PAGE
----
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Math and science::Analysis::Tao::09. Continuous functions on R

# Monotonic functions

Let $$X \subseteq \mathbb{R}$$ and $$f : X \to \mathbb{R}$$ be a function.

We say that $$f$$ is monotone increasing iff $$f(y) \ge f(x)$$ whenever $$x,y \in X$$ and $$y > x$$.

We say that $$f$$ is strictly monotone increasing iff $$f(y) > f(x)$$ whenever $$x,y \in X$$ and $$y > x$$.

We say that $$f$$ is monotone decreasing iff $$f(y) \le f(x)$$ whenever $$x,y \in X$$ and $$y > x$$.

We say that $$f$$ is strictly monotone decreasing iff $$f(y) < f(x)$$ whenever $$x,y \in X$$ and $$y > x$$.

We say that $$f$$ is monotone iff $$f$$ is monotone increasing or monotone decreasing.

We say that $$f$$ is strictly monotone iff $$f$$ is strictly monotone increasing or strictly monotone decreasing.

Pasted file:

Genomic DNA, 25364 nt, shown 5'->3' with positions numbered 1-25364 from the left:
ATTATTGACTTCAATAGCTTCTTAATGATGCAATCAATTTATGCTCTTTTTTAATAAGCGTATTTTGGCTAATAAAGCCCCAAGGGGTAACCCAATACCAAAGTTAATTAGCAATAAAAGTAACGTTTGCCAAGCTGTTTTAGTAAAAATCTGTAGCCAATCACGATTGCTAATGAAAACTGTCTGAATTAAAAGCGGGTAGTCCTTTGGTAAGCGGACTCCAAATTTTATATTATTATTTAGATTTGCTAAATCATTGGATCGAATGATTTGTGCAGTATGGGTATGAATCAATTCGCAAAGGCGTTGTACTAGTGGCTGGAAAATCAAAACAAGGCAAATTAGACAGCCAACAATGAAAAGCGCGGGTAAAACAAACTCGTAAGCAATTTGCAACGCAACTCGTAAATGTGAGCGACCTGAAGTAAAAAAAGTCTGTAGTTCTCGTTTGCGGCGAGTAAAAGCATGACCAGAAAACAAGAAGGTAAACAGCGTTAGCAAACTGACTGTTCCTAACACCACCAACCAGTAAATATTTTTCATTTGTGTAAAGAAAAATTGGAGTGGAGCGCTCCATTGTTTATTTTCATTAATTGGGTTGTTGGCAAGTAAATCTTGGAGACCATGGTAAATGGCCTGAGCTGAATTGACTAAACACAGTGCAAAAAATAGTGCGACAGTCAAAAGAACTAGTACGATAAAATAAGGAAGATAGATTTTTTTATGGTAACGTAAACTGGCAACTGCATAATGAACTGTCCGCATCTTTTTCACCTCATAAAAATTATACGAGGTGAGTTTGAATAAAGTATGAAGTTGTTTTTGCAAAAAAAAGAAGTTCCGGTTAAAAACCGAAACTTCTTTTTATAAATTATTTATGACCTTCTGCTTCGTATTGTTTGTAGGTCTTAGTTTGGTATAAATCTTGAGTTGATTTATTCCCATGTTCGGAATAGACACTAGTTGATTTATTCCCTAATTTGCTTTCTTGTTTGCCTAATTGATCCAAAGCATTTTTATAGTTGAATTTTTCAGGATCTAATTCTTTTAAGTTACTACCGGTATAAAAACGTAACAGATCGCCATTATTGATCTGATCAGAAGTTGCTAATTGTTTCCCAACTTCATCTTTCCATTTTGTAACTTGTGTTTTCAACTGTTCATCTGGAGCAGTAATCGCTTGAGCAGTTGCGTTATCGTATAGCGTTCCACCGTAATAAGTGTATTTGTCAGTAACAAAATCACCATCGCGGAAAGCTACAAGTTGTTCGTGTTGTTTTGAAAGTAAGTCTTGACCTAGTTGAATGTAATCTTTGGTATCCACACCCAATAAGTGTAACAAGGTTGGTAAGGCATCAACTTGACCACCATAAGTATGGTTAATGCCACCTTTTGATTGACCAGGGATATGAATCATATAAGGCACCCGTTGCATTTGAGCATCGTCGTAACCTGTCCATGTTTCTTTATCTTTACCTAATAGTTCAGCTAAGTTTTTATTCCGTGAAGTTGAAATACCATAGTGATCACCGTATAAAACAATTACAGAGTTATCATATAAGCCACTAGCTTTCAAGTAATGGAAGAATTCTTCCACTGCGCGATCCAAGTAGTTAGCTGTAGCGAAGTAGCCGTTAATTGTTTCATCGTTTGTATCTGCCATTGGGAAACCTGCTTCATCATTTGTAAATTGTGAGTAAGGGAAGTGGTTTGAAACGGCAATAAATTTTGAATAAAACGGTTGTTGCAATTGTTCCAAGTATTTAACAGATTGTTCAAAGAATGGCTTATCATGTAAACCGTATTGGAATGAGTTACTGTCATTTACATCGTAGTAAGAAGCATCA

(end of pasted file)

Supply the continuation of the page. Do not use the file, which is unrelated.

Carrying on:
#### Some properties of monotic functions

• Function continuity implies monotonicity? No
• Function monotinicity implies continuity? No
• Monotone functions on a closed interval obey the maximum principle (with continuity requirement ignored)? Yes
• Monotone functions on a closed interval obey the intermediate value principle (with continuity requirement ignored)? No
• If a function is strictly monotone and continuous, then one very nice property is that it is invertible.

### Strictly monotone and continuous implies invertable

Let $$a < b$$ be real numbers, and let $$f: [a, b] \to \mathbb{R}$$ be a function which is both continuous and strictly monotone increasing.

Then $$f$$ is a bijection from $$[a, b]$$ to $$[f(a), f(b)]$$, and the inverse $$f^{-1}: [f(a), f(b)] \to [a, b]$$ is also continuous and strictly monotone increasing.

The same can be said replacing 'increasing' with 'decreasing'.

TODO

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